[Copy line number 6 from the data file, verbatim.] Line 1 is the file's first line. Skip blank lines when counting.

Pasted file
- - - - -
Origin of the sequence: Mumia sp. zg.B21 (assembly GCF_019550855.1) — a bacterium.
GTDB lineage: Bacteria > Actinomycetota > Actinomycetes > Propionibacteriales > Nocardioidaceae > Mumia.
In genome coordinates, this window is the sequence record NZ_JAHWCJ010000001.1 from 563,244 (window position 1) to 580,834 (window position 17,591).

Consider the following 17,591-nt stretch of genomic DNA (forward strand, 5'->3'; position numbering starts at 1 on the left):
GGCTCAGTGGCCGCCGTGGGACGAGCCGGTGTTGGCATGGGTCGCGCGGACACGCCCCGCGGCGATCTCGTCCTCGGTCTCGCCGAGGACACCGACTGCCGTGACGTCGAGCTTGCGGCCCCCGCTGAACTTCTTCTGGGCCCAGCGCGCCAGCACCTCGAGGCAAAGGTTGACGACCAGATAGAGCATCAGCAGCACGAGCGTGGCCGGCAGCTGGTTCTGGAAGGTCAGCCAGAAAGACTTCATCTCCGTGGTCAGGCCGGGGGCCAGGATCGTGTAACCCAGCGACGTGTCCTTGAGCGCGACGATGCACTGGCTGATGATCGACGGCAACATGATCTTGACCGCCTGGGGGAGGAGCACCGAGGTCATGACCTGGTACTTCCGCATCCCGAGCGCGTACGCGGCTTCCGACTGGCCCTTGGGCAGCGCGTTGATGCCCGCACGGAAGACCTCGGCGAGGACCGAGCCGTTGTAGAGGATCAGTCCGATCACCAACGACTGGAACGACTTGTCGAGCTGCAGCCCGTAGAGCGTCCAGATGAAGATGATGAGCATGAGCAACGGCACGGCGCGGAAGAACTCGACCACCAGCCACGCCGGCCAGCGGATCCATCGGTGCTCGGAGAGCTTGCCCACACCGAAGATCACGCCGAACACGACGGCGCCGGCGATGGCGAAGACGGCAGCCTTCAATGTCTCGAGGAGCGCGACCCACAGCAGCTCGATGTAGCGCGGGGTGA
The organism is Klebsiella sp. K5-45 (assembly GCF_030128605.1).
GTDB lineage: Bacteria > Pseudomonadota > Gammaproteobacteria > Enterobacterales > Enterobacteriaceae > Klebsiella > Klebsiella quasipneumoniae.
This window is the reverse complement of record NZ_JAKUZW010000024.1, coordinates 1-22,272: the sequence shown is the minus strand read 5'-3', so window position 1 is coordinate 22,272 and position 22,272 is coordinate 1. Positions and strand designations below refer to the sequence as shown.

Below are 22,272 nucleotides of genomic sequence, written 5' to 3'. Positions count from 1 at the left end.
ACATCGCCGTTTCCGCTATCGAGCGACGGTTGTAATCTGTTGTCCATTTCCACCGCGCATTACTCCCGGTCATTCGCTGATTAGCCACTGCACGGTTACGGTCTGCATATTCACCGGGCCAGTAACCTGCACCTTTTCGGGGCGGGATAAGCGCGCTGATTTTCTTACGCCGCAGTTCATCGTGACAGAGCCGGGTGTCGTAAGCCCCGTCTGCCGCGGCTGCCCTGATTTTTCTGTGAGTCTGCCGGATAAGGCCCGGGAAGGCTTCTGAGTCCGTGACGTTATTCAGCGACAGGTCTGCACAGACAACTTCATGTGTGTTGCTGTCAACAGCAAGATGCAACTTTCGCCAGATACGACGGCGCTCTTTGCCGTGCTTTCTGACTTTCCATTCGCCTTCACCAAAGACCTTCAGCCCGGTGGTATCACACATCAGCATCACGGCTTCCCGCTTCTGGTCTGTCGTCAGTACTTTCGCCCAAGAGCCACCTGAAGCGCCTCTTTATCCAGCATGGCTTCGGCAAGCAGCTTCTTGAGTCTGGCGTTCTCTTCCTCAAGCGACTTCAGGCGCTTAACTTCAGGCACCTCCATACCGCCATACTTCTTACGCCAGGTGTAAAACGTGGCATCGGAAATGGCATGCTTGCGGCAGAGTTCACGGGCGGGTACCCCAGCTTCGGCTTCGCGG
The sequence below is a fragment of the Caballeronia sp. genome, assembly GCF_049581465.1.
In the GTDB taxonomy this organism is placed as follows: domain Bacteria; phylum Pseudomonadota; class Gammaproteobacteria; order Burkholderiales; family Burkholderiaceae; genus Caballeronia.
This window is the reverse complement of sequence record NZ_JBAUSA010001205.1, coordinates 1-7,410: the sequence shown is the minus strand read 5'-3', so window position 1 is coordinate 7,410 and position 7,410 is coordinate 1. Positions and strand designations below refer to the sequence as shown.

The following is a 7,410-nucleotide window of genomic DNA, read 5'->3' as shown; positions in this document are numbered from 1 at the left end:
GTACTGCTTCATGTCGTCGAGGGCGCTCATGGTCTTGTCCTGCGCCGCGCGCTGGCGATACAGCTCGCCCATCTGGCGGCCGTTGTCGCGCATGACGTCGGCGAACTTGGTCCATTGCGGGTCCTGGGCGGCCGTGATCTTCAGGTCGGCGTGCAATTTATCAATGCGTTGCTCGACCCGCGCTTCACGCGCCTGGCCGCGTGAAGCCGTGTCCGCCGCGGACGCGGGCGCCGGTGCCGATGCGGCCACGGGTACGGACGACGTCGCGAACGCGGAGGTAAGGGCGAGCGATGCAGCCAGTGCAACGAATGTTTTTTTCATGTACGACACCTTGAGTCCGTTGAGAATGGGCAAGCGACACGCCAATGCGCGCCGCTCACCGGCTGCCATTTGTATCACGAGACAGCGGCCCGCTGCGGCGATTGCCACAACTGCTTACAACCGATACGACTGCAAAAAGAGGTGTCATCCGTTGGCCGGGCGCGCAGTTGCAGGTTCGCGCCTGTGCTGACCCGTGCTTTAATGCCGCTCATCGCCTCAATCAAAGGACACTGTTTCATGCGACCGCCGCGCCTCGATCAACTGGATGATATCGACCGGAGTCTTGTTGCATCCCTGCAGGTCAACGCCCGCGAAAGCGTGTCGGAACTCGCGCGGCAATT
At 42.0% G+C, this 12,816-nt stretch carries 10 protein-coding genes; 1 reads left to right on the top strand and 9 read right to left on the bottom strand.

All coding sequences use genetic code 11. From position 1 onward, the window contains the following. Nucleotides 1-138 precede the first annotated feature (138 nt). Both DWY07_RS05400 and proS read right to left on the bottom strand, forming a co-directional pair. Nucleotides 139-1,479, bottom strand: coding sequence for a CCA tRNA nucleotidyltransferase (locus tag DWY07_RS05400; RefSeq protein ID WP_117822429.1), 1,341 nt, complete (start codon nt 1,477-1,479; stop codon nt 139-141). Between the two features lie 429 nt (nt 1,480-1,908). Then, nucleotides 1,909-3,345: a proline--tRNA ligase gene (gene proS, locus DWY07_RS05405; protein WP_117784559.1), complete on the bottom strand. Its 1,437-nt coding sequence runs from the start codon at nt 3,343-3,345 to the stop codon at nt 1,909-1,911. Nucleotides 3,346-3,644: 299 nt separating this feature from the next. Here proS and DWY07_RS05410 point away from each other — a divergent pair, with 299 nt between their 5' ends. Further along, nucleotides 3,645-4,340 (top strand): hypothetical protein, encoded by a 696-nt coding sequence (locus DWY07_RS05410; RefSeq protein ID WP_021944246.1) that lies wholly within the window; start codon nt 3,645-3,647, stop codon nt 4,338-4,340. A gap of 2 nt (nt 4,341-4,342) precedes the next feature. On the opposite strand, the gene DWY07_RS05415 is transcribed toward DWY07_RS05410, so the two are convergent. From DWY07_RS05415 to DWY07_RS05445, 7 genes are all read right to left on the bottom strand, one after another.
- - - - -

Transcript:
The organism is Klebsiella sp. K5-45 (assembly GCF_030128605.1).